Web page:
This section is based on Craig and Sundararajan (2004), Sundararajan and others 2003, and IMF (2004b, chapters 6, 8, and 14).

Several market-based indicators may also be used to analyze the evolution of financial system risks, including credit risks.

Basel Core Principles (BCP) assessments examine compliance with 25 basic principles for effective banking supervision. The scope and coverage of BCP are analyzed in chapter 5 and in IMF and World Bank (2002b). For more information on how BCP assessments can provide information that is useful for interpreting FSIs and for a mapping of FSIs with relevant core principles, see IMF (2003c).

A general introduction to insurance sector soundness is also provided in International Association of Insurance Supervisors (IAIS; 2000, 2002). This section is based on the discussion in Das, Davies, and Podpiera (2003). Insurance firms often sell pensions or manage pension funds, other mutual funds, and unit trusts. Those in the insurance and pension fund management industry can significantly affect the stability of markets and financial stability generally through their investment behavior. See the IMF Global Financial Stability Report for April (2004d) and September (2004e).

See Das, Davies, and Podpiera (2003, appendix I) for an explicit mapping of Insurance Core Principles into FSIs for the insurance sector and for examples of core FSIs in a number of countries.

The basic definitions of the FSIs are provided in chapter 2. See also chapter 8 of IMF (2004b) for an overview of statistics on securities markets, and see BIS (1999, 2001) for a detailed discussion of market liquidity.

Chapter 5 of IMF (2004b) reports empirical analysis demonstrating a linkage between corporate leverage and asset quality across a large number of countries. See also Pomerleano (1998).

IMF (2005) examines household sector behavior, with a focus on assessing the shifting of market risks to the household sector. See also Debelle (2004).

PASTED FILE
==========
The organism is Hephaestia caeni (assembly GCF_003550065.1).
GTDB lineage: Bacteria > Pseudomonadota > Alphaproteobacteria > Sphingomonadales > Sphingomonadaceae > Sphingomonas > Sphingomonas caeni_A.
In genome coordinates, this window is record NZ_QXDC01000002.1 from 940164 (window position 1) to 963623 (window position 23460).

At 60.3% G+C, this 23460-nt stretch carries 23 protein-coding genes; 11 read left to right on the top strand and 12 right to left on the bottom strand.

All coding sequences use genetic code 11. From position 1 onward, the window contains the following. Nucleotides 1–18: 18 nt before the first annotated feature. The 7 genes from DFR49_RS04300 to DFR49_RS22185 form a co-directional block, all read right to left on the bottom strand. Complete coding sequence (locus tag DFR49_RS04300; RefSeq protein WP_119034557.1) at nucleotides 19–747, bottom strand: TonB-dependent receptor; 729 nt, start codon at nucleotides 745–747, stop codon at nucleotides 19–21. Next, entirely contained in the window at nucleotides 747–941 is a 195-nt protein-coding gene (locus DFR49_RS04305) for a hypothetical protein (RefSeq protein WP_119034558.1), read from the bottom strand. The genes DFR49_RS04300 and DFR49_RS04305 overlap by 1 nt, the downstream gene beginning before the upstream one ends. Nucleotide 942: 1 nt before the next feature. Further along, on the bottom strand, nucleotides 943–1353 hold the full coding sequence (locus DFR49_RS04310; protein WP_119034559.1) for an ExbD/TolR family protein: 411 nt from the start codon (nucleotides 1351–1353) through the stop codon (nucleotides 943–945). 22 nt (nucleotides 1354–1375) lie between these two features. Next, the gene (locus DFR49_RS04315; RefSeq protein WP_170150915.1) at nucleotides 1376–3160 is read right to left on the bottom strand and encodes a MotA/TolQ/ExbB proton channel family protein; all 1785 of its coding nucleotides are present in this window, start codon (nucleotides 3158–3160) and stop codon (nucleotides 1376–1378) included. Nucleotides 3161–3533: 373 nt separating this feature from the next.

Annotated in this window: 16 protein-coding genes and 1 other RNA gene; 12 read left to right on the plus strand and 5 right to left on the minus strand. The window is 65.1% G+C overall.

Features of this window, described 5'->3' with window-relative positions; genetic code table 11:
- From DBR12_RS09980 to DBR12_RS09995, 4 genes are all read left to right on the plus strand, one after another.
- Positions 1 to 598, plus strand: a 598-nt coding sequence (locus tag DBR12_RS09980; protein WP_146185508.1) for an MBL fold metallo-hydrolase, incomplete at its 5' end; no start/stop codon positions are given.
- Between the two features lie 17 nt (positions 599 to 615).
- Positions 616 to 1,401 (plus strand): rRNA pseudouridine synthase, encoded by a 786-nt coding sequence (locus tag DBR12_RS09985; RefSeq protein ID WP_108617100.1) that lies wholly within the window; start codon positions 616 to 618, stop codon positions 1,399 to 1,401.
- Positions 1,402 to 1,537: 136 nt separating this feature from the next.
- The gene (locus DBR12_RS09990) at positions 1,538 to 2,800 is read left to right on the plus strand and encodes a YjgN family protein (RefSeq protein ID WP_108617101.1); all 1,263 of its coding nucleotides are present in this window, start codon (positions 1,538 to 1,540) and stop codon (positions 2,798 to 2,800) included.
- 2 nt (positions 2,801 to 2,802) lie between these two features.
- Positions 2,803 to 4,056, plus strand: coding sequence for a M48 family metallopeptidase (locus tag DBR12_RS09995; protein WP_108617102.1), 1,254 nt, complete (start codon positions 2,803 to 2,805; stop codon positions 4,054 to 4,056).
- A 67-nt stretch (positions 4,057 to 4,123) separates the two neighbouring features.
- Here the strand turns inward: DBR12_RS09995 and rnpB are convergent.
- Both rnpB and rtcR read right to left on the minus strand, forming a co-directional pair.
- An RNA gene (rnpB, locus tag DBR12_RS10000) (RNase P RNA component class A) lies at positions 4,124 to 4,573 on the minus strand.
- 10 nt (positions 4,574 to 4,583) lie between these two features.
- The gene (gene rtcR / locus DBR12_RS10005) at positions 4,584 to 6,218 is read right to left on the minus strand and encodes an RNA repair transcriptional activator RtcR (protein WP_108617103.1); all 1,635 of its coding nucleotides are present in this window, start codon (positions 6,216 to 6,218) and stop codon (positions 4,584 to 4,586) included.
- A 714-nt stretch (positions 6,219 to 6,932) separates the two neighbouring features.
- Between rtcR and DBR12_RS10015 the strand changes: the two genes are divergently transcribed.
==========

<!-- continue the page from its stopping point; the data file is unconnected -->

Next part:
Hilbers, Lei, and Zacho (2001) conclude that unbalanced real estate price developments often contribute to financial sector distress. Also, see chapter 9 of IMF (2004b) for a discussion of real estate price indices. For a comprehensive analysis of real estate indicators, see BIS (2005). See also Borio and McGuire (2004).

This section contains a general discussion on stress testing. For more technical details, see appendix D.

This section builds on IMF 2003, part I.

See the BIS Web site for more information: htm.

In the limited number of countries where banks from a non-BIS-reporting country have a significant presence, other data must be used. Specifically, the local supervisory authorities may need to ask those banks to report their consolidated lending to the country (if they are not doing so already).

The BIS locational international banking statistics are a separate set of data from the BIS consolidated banking statistics that measure banking sector assets and liabilities in foreign countries but are not consolidated on a cross-border basis. See http://www. for more details.

The debt sustainability will also depend on other policy and environmental elements that affect future cash inflows and outflows, such as the expenditure policies of a sovereign borrower. See “Assessing Sustainability,” IMF (2002a) for a comprehensive discussion of different concepts of sustainability.

See Levine (2003) or Rajan and Zingales (1998), as well as other references in chapter 4.

For a further discussion on this subject, see chapter 4.

Bell and Pain (2000) review the literature suggesting that banking crises tend to be preceded by credit booms.

Gourchinas, Valdes, and Landerretche (2001) find that financial development typically occurs in bouts that are characterized by short periods of intense financial deepening.

Analyses of IFCs by economists have been sparse. More attention has been devoted to this area by geographers, who have focused primarily on why IFCs are located where they are. Good reviews of the literature are provided by Choi, Park, and Tschoegl (1990) and Tschoegl (2000).

For more on the analysis of risks associated with LCFIs, see Miles (2002).

See IMF (2000, 2003b) for a more detailed discussion of rationale and lessons of the OFC assessment program of the IMF. See also Financial Stability Forum (2000).

These types of standards assessments are done as part of a broader stability assessment in FSAPs for countries that host an OFC or IFC. A stand-alone assessment of an OFC, however, is limited only to an assessment of observance of relevant international standards.

A detailed description of exchange arrangements and restrictions of individual countries is provided in IMF (2003a, 2004a).

Ishii and others (2002) provide country examples. For instance, capital account liberalization against a weak and poorly supervised financial sector contributed to the 1994 crises in Mexico and Turkey. Expansionary macroeconomic policies, a weak regulatory environment, and a fixed exchange rate policy together with capital account liberalization fueled the 1992 crisis in Sweden.

See Gulde and Ize (2004) and De Nicoló, Honohan, and Ize (2003) for a discussion of the various forms and consequences of dollarization.

These measures may not fully capture the extent of dollarization insofar as dollars are held as cash and used for transactions.